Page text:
Richard L. Garis

Party: Republican

Occupation: State College police officer (retired), June 15, 1971 to June 30, 1999; patrol officer for 10 years, supervisor for 18 years, commander of the critical/incident/sniper/Cert Team; community-oriented policing coordinator; traffic division supervisor; Centre County Sheriff Department, 6 month period in the fall of 2000; 2000 to present, owner/partner in R. Garis Landscaping.

Education: 1966 graduate, Penns Valley High School; 1972 graduate of the city police academy, Allentown; various course work from Penn State, Lehigh Community College, Northwestern University; supervisory schools at Penn State, Posit, Plex, etc.; hostage negotiation schools, New York Police Department and FBI; critical incident management school, BOWMAC, Inc.; community oriented policing schools, Northwestern University and others; FBI sniper/cert training schools at Fort Dix, N.J.

Qualifications: Served as police liaison to the State College Traffic/Pedestrian Commission; served as police liaison to the College Heights Neighborhood Association; served as the community-oriented police coordinator for the State College Police Department, worked with neighborhood groups in an attempt to solve problems such as noise, traffic, safety, etc; common-sense approach to problem solving and planning.

Answer to question: The Centre Region is one of the fastest growing areas in the state. Borough Council will have to be able to attract new permanent residents as well as new business from this growth and, at the same time, preserve the small-town lifestyle we currently enjoy. I think this can be accomplished through progressive and creative thinking such as case-by-case zoning instead of hard-and-fast regulations that discourage growth. Growth is not a bad thing if it’s managed properly, in fact without growth, either taxes will go up or services will be cut.

Silvi Lawrence

Party: Democratic

Address: State College Borough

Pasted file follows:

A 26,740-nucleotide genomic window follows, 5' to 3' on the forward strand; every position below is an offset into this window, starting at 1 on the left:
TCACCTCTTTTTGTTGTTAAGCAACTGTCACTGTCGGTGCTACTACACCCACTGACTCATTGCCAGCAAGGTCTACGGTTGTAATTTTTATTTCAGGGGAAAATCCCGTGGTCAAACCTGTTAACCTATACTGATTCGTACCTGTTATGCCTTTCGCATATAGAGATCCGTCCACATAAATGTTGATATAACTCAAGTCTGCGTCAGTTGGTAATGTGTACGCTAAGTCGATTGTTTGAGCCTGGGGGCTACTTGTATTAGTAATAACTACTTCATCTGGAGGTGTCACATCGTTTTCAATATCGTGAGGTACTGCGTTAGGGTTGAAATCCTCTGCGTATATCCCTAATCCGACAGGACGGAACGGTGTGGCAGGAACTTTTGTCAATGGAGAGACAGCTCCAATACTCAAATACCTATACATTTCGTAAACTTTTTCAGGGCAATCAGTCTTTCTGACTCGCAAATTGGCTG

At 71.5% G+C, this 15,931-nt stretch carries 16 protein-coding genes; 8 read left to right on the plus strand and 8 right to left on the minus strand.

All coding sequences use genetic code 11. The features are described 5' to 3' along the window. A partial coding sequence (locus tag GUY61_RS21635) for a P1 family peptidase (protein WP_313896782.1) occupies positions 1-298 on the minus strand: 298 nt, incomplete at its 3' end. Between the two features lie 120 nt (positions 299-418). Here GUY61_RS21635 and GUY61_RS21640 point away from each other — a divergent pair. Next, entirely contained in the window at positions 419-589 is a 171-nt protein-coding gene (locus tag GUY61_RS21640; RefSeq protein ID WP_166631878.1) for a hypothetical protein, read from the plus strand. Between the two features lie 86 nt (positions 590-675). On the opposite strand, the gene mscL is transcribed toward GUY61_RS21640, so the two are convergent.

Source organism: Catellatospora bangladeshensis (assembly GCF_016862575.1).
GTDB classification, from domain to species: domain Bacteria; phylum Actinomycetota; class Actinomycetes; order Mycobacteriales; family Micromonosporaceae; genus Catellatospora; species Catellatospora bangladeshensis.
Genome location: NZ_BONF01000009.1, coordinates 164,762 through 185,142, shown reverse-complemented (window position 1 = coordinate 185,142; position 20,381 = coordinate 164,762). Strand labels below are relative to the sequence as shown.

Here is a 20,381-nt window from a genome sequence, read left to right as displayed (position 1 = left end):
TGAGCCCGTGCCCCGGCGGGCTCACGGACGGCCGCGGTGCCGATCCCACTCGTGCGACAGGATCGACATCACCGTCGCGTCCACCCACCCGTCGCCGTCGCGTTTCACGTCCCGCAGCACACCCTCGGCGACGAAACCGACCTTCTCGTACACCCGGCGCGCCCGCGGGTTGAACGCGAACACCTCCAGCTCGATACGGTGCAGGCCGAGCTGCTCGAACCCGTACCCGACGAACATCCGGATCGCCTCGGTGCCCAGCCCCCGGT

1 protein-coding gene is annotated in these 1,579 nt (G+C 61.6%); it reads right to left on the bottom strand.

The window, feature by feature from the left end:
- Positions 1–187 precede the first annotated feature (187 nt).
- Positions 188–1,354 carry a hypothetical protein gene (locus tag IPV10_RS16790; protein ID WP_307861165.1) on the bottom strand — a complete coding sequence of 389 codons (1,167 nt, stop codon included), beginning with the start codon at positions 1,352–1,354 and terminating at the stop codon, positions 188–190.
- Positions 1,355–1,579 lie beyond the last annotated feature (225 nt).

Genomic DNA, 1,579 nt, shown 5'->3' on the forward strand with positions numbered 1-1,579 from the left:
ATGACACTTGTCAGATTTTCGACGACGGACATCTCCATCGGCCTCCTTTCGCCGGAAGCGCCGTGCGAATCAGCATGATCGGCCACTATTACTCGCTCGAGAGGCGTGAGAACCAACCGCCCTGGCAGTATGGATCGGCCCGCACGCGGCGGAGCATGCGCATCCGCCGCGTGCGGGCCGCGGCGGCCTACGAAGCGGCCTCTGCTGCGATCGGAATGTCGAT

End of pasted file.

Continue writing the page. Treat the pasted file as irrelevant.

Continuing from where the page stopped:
Occupation: recently retired as architectural designer, Design and Construction, Office of Physical Plant, Penn State

Education: B.A., Penn State, 1982. Graduate work in community, urban planning and architecture from Pratt Institute, New York City, and Oxford Polytechnic, England.

Qualifications: 13-plus years of community service in State College. Borough Planning Commissioner since 2002; liaison to the Centre Regional Planning Agency’s Land Area Plan Committee; liaison to Urban Village Study steering committee, which is building a coalition between the university and the State College community; past member of the Design Review Board, 1994-2001; past member of the Historic Resources Commission, 1995-2002; present board member of the College Heights Neighborhood Association.

Answer to question: Our challenge is to sustain our vibrant community and quality of life in State College. In order to maintain the character, safety and security of our neighborhoods, we need to preserve our historic districts, maintain high-quality police and fire departments and expand and improve our parks and recreation facilities and transportation network. To support these efforts, we must strengthen our local tax base with new commercial uses, as well as help businesses expand and remain viable in the borough. With a highly competitive housing market but limited land, we need to find new ways to mix owner-occupied, rental and student units near campus while expanding the availability of work-force housing throughout our community. Both the Frazer Street and Urban Village development projects offer great opportunities to revitalize our downtown and add affordable as well as luxury housing and commercial space, but they must not add any additional tax burden. While serving as an architectural designer for Penn State, we incorporated as many green features as possible in all our projects on campus. As a member of the Borough Council, I will encourage State College to incorporate environmentally friendly features into building projects and explore other ways to conserve resources.

Theresa Lafer

Party: Democratic

Address: State College Borough

Birth date: Oct. 26, 1946

Occupation: instructor, history, Penn State

Education: B.A., Simmons College; M.A., State University of New York-Binghamton; M. Ed., Penn State

Qualifications: member of Citizens Block Grant Development Committee, funding public works and human services; ESL programs; PTO president; YMCA camp committee, women’s education; work; teaching, social services, accounting, research, computer and writing skills.